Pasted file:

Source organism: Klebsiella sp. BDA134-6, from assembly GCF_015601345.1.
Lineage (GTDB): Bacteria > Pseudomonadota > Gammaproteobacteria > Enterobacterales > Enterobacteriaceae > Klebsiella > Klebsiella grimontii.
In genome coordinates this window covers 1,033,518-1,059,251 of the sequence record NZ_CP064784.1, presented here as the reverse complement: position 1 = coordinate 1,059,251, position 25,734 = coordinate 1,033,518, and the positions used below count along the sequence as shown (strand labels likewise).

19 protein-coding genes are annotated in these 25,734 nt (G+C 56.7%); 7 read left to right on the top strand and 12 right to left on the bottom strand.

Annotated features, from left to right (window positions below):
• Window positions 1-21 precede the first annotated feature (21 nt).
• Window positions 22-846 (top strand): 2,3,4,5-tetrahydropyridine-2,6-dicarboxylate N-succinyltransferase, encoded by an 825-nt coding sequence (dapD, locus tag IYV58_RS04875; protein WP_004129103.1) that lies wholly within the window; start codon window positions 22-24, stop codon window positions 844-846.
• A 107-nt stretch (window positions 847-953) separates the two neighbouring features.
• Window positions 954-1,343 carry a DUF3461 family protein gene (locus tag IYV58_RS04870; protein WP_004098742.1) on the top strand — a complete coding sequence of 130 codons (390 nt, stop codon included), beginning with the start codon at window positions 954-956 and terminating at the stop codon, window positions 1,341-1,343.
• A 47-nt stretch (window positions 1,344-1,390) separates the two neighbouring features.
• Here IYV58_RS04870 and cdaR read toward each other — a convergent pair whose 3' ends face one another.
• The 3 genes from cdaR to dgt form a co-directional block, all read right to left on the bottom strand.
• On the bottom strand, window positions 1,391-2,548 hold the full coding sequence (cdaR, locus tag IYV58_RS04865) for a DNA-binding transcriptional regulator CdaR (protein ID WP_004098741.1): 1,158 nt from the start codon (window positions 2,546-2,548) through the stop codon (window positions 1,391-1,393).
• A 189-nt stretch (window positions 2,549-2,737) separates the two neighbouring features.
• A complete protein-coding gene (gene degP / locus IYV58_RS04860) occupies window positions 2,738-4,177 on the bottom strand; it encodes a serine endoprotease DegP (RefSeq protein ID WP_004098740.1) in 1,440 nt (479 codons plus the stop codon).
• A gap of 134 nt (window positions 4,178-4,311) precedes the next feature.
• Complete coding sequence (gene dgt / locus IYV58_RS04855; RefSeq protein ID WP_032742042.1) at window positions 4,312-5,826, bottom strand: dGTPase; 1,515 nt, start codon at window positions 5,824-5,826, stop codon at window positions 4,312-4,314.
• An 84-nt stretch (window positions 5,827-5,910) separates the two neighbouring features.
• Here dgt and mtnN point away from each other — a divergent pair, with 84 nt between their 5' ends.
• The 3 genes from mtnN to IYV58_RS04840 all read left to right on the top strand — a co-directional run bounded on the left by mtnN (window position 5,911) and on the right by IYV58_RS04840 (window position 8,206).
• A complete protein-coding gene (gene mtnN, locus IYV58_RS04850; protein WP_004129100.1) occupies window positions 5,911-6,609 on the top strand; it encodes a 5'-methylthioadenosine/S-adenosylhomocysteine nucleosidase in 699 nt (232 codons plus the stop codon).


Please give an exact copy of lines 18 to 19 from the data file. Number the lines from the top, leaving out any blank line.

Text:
• An 84-nt stretch (window positions 5,827-5,910) separates the two neighbouring features.
• Here dgt and mtnN point away from each other — a divergent pair, with 84 nt between their 5' ends.